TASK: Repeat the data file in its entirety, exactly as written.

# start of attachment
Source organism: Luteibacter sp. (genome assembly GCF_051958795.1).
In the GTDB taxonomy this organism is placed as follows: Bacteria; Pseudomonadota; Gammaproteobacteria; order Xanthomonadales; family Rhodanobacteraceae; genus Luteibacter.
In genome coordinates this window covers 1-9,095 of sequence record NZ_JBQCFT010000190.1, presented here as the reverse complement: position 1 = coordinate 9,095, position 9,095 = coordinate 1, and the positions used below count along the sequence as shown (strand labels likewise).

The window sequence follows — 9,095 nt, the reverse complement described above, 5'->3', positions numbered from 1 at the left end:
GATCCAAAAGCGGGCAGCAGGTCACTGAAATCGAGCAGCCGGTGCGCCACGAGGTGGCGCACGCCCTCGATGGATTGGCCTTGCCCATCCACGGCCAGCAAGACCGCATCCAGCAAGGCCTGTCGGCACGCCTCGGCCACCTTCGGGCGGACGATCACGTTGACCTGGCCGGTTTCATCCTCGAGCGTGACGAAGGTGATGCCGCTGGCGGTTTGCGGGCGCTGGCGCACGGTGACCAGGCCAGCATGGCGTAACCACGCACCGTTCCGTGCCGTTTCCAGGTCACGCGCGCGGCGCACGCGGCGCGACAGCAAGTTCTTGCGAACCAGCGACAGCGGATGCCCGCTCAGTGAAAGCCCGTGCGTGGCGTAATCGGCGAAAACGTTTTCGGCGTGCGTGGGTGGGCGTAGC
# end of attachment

Source organism: Luteibacter sp. (genome assembly GCF_051958795.1).
In the GTDB taxonomy this organism is placed as follows: Bacteria; Pseudomonadota; Gammaproteobacteria; order Xanthomonadales; family Rhodanobacteraceae; genus Luteibacter.
In genome coordinates this window covers 1-9,095 of sequence record NZ_JBQCFT010000190.1, presented here as the reverse complement: position 1 = coordinate 9,095, position 9,095 = coordinate 1, and the positions used below count along the sequence as shown (strand labels likewise).

The window sequence follows — 9,095 nt, the reverse complement described above, 5'->3', positions numbered from 1 at the left end:
GATCCAAAAGCGGGCAGCAGGTCACTGAAATCGAGCAGCCGGTGCGCCACGAGGTGGCGCACGCCCTCGATGGATTGGCCTTGCCCATCCACGGCCAGCAAGACCGCATCCAGCAAGGCCTGTCGGCACGCCTCGGCCACCTTCGGGCGGACGATCACGTTGACCTGGCCGGTTTCATCCTCGAGCGTGACGAAGGTGATGCCGCTGGCGGTTTGCGGGCGCTGGCGCACGGTGACCAGGCCAGCATGGCGTAACCACGCACCGTTCCGTGCCGTTTCCAGGTCACGCGCGCGGCGCACGCGGCGCGACAGCAAGTTCTTGCGAACCAGCGACAGCGGATGCCCGCTCAGTGAAAGCCCGTGCGTGGCGTAATCGGCGAAAACGTTTTCGGCGTGCGTGGGTGGGCGTAGC